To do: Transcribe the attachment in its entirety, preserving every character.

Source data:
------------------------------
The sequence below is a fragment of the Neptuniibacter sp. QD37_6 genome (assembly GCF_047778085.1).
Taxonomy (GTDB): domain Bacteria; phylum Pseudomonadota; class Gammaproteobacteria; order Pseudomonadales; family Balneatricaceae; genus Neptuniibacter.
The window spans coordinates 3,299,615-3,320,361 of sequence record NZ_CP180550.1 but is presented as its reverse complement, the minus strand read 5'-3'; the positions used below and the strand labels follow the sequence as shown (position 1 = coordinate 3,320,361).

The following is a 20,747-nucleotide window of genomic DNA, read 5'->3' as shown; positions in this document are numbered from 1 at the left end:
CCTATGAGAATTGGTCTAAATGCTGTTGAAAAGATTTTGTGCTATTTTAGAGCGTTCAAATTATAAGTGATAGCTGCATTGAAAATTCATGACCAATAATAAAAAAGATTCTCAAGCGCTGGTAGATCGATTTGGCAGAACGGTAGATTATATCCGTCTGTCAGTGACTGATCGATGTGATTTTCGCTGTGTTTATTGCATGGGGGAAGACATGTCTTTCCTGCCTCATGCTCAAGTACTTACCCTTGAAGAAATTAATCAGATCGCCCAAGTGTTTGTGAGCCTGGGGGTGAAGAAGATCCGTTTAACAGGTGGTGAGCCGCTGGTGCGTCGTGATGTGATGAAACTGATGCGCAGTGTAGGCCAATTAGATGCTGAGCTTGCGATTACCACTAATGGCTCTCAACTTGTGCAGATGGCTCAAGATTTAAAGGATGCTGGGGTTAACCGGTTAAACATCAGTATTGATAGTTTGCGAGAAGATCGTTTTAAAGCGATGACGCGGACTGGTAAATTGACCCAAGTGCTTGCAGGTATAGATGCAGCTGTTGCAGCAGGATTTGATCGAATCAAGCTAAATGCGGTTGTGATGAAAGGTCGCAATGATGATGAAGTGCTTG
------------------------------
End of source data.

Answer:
The sequence below is a fragment of the Neptuniibacter sp. QD37_6 genome (assembly GCF_047778085.1).
Taxonomy (GTDB): domain Bacteria; phylum Pseudomonadota; class Gammaproteobacteria; order Pseudomonadales; family Balneatricaceae; genus Neptuniibacter.
The window spans coordinates 3,299,615-3,320,361 of sequence record NZ_CP180550.1 but is presented as its reverse complement, the minus strand read 5'-3'; the positions used below and the strand labels follow the sequence as shown (position 1 = coordinate 3,320,361).

The following is a 20,747-nucleotide window of genomic DNA, read 5'->3' as shown; positions in this document are numbered from 1 at the left end:
CCTATGAGAATTGGTCTAAATGCTGTTGAAAAGATTTTGTGCTATTTTAGAGCGTTCAAATTATAAGTGATAGCTGCATTGAAAATTCATGACCAATAATAAAAAAGATTCTCAAGCGCTGGTAGATCGATTTGGCAGAACGGTAGATTATATCCGTCTGTCAGTGACTGATCGATGTGATTTTCGCTGTGTTTATTGCATGGGGGAAGACATGTCTTTCCTGCCTCATGCTCAAGTACTTACCCTTGAAGAAATTAATCAGATCGCCCAAGTGTTTGTGAGCCTGGGGGTGAAGAAGATCCGTTTAACAGGTGGTGAGCCGCTGGTGCGTCGTGATGTGATGAAACTGATGCGCAGTGTAGGCCAATTAGATGCTGAGCTTGCGATTACCACTAATGGCTCTCAACTTGTGCAGATGGCTCAAGATTTAAAGGATGCTGGGGTTAACCGGTTAAACATCAGTATTGATAGTTTGCGAGAAGATCGTTTTAAAGCGATGACGCGGACTGGTAAATTGACCCAAGTGCTTGCAGGTATAGATGCAGCTGTTGCAGCAGGATTTGATCGAATCAAGCTAAATGCGGTTGTGATGAAAGGTCGCAATGATGATGAAGTGCTTG